We are ringing in a new year and coasting along a bit during the holidays, getting our bearings as we contemplate doing it all over again. What a treat to have Hurricane Nancy with us to share more of her work. This is what Nancy says about the above artwork: “If only life was this simple. I could dress up and be whatever I want for any occasion. Not get sick or worry about our future. Just dress up and decide to make a great holiday and bright future!”
Some of the “Underground comix” artists themselves, along with older generation savants including Harvey Kurtzman, predicted that the new, stunning and challenging genre of comic art of the late 1960s-70s would likely have a limited shelf life. They had a point. The UG comic was totally rebellious against existing standards, its sales depended significantly on “head shops” selling soft drug paraphernalia, and upon publicity generated by the ephemeral “underground” newspaper circuit. Artists, a few dozen of them, leaped into the breach because they urgently wanted to express themselves without censorship or limits, and to have a copyright on their own creations. Such a phenomenon could no more likely survive a decade or so than the $75/month apartment rents or $10 nickel bags of dope.
And it didn’t. By the middle 1980s, a more modest version, “alternative comics,” seemed to mirror the pale version of the UG press, the local “alternative weeklies.” The Revolution had come and gone and left its artists largely stranded. A few made large names for themselves in new venues, Art Spiegelman by far the most famous and accomplished, along with Robert Crumb, who could be described as entering a slow fade. Others struggled to go onward. Among the artists still at it, Bill Griffith and a few others have continued to shine. In the end, the Undergrounds had sacrificed themselves, so to speak, for the birth of a large and diverse comic art.
Galleries, scholars,museums and even collectors might have tried harder to document the UG phenomenon. From the beginning of the genre until the end of the century and somewhat beyond, any serious attention remained scarce for what had been accomplished in the burst of energy, and by whom. The advance of something called “Comic Art” powered by the recognition of RAW magazine and Art Spiegelman’s Maus, seemed, perhaps not surprisingly, to leave the past behind. The handful of artists who managed in the following years to get recognition in the New York Times and elsewhere were mostly of younger generations, and if graphic novels blossomed as a genre for the under-30 reader, anything like official appreciation lagged when it did not reach the surface of recognition.
And yet . . . a dramatically fresh art for its time: millions of readers (if we count the readership of the underground press), a lot of talent, all this leaves a record, somehow. The many collections published by Fantagraphics and others, reach readers seriously interested. Actual journals (mostly on-line) help to bring forward young scholars and help situate them in academic programs. Selected library collections consolidate holdings and provide guides. Beyond all that, there is an uncertain, informal but very real record of the evolution of comic art at large, with the Underground Movement increasingly recognized as a legitimate and important art form in its time and place.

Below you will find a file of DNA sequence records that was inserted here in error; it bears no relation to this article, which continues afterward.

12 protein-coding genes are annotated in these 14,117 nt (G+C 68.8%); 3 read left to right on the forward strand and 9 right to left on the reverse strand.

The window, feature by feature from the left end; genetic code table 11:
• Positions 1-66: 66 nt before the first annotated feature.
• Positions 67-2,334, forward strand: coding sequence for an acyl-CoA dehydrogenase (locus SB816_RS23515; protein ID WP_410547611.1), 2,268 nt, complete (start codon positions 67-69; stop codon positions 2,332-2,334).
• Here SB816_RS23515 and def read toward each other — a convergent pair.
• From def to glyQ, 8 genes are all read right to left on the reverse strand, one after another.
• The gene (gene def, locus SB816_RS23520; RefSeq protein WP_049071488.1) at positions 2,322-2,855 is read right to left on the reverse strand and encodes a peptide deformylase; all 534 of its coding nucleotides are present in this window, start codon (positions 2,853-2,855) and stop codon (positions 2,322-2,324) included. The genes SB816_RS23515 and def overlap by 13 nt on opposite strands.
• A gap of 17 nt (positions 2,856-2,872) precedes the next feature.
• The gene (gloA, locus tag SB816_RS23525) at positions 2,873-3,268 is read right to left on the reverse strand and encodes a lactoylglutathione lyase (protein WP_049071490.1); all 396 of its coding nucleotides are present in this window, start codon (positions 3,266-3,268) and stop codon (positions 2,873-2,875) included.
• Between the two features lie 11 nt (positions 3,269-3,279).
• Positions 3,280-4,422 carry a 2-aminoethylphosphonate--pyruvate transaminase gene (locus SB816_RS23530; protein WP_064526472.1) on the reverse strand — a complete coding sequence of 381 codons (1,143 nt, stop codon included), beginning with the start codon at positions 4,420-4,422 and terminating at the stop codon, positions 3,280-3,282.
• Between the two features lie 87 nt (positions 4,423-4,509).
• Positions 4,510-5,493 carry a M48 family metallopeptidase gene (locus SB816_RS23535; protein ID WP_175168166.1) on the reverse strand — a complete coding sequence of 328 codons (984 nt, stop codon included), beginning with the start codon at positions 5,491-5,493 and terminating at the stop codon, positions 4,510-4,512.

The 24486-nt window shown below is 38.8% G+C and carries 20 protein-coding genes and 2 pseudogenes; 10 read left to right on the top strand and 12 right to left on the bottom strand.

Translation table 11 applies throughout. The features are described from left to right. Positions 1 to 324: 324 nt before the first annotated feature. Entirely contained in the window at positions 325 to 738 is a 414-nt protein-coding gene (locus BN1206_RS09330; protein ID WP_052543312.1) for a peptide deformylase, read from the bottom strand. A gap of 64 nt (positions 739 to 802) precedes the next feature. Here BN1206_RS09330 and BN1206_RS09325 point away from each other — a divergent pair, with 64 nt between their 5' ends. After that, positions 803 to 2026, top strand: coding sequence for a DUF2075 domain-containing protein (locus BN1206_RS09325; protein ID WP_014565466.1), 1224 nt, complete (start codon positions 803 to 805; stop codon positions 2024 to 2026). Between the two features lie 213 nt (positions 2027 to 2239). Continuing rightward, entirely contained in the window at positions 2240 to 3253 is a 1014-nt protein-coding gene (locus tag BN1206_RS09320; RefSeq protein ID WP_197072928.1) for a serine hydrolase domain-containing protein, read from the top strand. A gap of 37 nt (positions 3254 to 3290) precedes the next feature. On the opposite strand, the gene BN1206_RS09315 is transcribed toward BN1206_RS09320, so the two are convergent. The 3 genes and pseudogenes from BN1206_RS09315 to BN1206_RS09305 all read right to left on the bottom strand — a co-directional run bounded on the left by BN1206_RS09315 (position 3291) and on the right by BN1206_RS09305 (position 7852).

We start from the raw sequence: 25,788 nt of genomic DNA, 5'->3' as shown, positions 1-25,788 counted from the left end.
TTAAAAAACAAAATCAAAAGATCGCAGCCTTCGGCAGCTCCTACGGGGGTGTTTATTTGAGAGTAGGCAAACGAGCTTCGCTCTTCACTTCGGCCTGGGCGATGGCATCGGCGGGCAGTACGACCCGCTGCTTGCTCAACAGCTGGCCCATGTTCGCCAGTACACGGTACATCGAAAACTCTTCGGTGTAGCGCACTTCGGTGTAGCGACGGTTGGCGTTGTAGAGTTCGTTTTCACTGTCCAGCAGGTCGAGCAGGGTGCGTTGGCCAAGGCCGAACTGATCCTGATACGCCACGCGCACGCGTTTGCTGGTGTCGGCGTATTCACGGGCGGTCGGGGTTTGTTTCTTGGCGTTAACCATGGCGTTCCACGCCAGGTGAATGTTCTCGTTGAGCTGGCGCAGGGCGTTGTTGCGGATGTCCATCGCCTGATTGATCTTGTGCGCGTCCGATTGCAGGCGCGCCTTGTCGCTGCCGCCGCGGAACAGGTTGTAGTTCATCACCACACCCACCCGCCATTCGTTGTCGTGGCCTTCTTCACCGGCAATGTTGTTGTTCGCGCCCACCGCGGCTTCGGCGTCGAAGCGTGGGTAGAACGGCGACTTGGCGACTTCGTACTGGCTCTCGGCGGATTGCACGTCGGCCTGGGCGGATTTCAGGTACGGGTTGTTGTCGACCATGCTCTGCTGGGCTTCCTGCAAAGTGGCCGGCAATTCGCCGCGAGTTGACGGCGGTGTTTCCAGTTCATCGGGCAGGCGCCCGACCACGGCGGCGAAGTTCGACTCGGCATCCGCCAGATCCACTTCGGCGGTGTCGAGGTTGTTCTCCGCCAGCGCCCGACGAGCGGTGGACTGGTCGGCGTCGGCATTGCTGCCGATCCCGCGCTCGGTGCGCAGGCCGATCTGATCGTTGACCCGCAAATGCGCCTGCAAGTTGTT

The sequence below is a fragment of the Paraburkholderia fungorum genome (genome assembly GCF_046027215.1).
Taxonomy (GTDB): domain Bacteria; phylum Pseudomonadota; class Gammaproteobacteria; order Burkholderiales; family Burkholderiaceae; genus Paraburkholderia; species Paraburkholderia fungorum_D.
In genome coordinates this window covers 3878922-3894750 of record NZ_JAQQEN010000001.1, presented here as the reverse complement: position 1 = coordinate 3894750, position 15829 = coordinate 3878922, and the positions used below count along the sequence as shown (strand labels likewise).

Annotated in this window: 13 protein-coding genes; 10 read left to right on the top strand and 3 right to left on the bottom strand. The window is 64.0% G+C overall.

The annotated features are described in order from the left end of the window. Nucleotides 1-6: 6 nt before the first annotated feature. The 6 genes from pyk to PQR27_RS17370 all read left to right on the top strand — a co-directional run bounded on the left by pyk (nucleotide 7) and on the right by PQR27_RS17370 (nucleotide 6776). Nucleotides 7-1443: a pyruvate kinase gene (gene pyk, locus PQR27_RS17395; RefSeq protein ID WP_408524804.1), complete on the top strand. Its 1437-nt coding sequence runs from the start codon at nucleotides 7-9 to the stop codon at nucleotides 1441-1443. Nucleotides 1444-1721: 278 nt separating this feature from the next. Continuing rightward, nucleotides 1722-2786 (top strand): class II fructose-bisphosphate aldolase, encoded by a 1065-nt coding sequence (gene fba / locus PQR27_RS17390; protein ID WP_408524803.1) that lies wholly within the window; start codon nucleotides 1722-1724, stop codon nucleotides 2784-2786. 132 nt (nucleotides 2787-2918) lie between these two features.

S. Clay Wilson
Drew Friedman is a self-described fan or even Fan Boy of Crumb and others in the day, drawn to them and their stories personally, and for that matter, helped along the way of his own career by Crumb among others. Best seen, Maverixand Lunatix is an homage in the best way that Friedman can provide. And what an homage it is!
Richard Grass Green
He draws over, or redraws, photos taken from some past period in an artist’s life, unpredictably from early in their careers or later on. Crucially, he has done the research to provide useful details (including birth and death dates) for nearly a hundred artists. More than a handful of them appeared with such brevity in the UG comix, remained so obscure, that Friedman’s’ work offers revelations of an unseen subculture. Other artists, who made quite a name for themselves in some brief moment before turning to other art forms, lifestyles, or simply collapsing into early deaths, find their stories helpfully here as well. Surprisingly, then, this is, in some limited but important way, a scholarly text.
Most readers will, naturally perhaps, direct their eyes to the drawings, which range from the spectacular to the plainly weird (well in keeping to the genre), then look across the page to the mini-biographies. Here, and perhaps also in the drawings, there is a lot of personal tragedy. Roger Brand among others succumbed to alcoholism, others died in road accidents in the US or abroad, some just turned up dead in apartments with no further accounting.
Others, plenty of others, simply turned from comic or comix into sturdy careers in every corner of graphic design, or painting, teaching art, or even web design. What nearly all have in common is a hole in the personal saga: their life in comics was essentially over. Perhaps that life had been too brief, too early in most of their lives, for its eclipse to remain a bitter disappointment. But I wonder.
It is slightly amazing to me that so many, with wild and carefree (not drug free) lifestyles, lived so long and are in many cases, still alive! In their seventies. Not all, even of those depicted as alive in the book: we now seem to be losing the UG artists by the month if not the week, Diane Nooman (aka Newman) and Aline Kominsky within the last six months, Justin Green passing just early enough for his death to be recorded here.